So let's take the folowing scenario: You start an overnight culture in regular LB broth of a T7-inducible gene on a plasmid conferring ampicillin resistance. You squirt in 100-150 μg/ml ampicillin and go home. When you come back in the morning, you take an aliquot of the culture, dilute it 1/100 in fresh medium with ampicillin and grow the culture to mid-log phase for protein expression. When you run a gel to see how much protein you made, you get hardly any. The strange thing is, when you first used the strain, it made tons of protein. You erroneously conclude that the difference is this strain wasn't "freshly transformed" with the plasmid.
What really happened was the β-lactamase secreted from cells containing the plasmid destroyed all of the antibiotic in the culture relatively fast. I can't remember the author, but I read a paper that reported this can happen in a matter of a couple of hours. Every now and then, some T7 polymerase got made in your expression strain because of leaky repression. These few molecules of polymerase made quite a bit of mRNA from your plasmid, the cells become burdoned and slow down. As the ampicillin concentration drops, cells not harboring an expression plasmid begin to grow quite well. If they are able to grow as well or better than cells containing the expression plasmid, they will represent a significant portion of the culture in the morning. When you dilute into fresh medium, the cells with plasmids as well as any liberated β-lactamase will immediately start chewing up the antibiotic. As with the overnight culture, the cells without plasmids rely on the enzyme produced by other cells. Since they don't have to replicate plasmids or deal with intermittent T7 expression, they gain ground so that by the time you induce the culture, a large fraction may not even have an expression plasmid.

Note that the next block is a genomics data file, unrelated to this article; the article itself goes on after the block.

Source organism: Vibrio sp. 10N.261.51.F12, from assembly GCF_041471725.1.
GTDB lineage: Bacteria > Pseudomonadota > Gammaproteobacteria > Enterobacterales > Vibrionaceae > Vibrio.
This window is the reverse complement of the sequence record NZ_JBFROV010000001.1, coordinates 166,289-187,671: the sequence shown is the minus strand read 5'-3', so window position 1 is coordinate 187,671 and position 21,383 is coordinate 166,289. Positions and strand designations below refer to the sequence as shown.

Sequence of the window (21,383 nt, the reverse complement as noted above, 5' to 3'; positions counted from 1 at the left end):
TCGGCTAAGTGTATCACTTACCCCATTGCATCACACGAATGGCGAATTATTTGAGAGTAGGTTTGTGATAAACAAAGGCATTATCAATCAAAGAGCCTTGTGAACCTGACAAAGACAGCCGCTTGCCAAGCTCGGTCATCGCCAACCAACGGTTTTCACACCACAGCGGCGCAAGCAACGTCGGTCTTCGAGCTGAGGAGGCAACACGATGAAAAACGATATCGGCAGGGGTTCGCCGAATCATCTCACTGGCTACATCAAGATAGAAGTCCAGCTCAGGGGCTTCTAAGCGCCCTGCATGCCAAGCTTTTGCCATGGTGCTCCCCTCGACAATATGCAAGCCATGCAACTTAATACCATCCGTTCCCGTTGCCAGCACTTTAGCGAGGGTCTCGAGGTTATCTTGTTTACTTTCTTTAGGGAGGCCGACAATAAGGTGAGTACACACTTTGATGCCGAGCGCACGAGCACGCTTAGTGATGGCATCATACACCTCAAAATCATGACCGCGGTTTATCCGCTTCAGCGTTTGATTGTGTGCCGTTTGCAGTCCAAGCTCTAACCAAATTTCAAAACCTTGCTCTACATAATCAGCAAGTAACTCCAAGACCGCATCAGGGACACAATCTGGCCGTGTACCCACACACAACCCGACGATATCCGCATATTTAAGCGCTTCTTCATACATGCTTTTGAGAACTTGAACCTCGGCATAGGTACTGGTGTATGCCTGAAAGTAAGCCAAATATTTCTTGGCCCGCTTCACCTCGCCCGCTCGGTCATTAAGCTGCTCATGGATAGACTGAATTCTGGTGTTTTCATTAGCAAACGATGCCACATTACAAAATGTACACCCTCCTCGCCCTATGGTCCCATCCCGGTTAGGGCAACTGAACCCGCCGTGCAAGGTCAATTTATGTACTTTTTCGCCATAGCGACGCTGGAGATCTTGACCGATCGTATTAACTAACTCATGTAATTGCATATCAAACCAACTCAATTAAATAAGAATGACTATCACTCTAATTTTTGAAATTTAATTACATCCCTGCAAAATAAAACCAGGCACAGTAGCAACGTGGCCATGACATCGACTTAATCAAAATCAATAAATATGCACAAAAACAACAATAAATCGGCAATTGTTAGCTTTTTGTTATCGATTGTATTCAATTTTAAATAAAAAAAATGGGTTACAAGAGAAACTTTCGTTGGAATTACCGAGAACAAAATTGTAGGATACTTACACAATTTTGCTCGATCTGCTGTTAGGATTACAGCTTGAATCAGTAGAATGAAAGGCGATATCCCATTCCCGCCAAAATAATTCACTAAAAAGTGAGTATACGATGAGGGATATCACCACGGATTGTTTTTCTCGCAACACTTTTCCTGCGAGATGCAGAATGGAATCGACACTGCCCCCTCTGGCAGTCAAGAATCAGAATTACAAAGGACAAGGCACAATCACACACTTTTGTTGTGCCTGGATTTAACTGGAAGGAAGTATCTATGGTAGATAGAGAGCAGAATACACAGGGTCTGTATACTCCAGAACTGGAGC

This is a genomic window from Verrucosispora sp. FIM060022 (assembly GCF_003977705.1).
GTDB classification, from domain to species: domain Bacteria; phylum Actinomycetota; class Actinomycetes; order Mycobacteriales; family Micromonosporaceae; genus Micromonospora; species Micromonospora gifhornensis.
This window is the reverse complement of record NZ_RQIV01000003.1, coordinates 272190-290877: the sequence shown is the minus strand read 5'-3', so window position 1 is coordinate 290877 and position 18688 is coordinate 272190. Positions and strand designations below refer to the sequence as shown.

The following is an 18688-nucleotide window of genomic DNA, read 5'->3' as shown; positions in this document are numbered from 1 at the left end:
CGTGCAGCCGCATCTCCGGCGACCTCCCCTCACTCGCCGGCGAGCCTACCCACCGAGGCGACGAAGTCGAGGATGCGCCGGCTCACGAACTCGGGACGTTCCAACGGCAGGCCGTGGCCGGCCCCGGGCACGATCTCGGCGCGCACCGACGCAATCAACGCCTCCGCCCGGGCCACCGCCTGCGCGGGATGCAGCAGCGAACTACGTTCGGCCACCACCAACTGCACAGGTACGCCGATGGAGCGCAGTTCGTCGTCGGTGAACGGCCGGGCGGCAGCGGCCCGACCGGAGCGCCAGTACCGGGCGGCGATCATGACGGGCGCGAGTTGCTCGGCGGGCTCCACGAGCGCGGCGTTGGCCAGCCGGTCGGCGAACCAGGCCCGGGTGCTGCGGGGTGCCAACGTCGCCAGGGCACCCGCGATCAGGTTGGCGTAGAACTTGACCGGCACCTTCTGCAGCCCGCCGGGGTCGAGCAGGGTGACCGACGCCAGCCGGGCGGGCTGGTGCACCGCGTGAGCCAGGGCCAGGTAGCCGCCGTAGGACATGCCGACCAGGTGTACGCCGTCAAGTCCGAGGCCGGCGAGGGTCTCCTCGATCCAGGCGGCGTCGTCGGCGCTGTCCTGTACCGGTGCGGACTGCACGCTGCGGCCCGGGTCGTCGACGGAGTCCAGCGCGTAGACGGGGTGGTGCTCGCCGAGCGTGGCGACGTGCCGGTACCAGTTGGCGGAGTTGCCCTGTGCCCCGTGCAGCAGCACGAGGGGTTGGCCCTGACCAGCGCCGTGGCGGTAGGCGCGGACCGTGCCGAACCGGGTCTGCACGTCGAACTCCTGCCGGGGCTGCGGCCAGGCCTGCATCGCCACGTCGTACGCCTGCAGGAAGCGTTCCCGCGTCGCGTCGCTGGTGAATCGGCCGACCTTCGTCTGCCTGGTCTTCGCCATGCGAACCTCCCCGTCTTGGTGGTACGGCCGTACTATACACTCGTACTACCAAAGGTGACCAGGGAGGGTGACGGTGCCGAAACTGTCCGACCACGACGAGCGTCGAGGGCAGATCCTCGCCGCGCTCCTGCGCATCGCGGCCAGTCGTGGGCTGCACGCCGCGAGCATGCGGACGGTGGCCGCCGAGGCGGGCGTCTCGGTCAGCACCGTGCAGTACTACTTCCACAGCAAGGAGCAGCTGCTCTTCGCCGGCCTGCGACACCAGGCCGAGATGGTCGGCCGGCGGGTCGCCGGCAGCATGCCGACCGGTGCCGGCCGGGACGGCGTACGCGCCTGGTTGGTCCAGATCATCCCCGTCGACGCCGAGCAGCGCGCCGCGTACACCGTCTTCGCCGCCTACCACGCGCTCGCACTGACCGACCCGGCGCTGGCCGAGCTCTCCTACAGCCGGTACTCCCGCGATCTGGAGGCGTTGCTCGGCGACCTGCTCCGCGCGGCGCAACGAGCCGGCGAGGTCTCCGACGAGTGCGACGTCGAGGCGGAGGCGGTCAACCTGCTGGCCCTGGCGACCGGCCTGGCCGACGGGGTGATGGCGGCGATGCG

Some tips for avoiding/diagnosing this problem:
(1) Avoid using β-lactamase and ampicillin to maintiain plasmids that might be toxic or burdon the cells.
(2) Harvest your overnight cells and resuspend in fresh medium to remove any free β-lactamase. I have not seen any data supporting this action, what I have read suggests that practically all of the β-lactamase is still cell-associated (periplasmic), but it makes people feel better to know they are trying.
(3) Add 0.1-0.2% glucose to any cultures/plates not intended for protein expression, especially the overnight (most protein expression systems respond to catabolite repression).
(4) Plate a dilution of cells at the time of induction and harvest to see how many still have plasmids (inferred by being ampicillin resistant). You may see a lot of amp resistant cells when you induce, they all stop dividing upon induction, and the empty cells keep growing so your harvested material is mostly cells that hadn't expressed a thing.
(5) Use more drug. I routinely use 200 μg/ml ampicillin.
Using Translation Inhibitors During Protein Expression
Some of the best selective antibiotics block protein synthesis. Most of the resistance genes inactivate the drug, some, like tetR, pump the drug out of the cell.
If you are using one of these guys to maintain a plasmid, you can cut back on the dose when it comes time to induce the cells for protein expression. Even though hey have a resistance enzyme, some drug will be free in the cell and can inhibit translation. You should be aware of what concentrations of antibiotic are required to prevent growth and realize that dose even lower than that will still significatnly retard growth of non-resistant strains.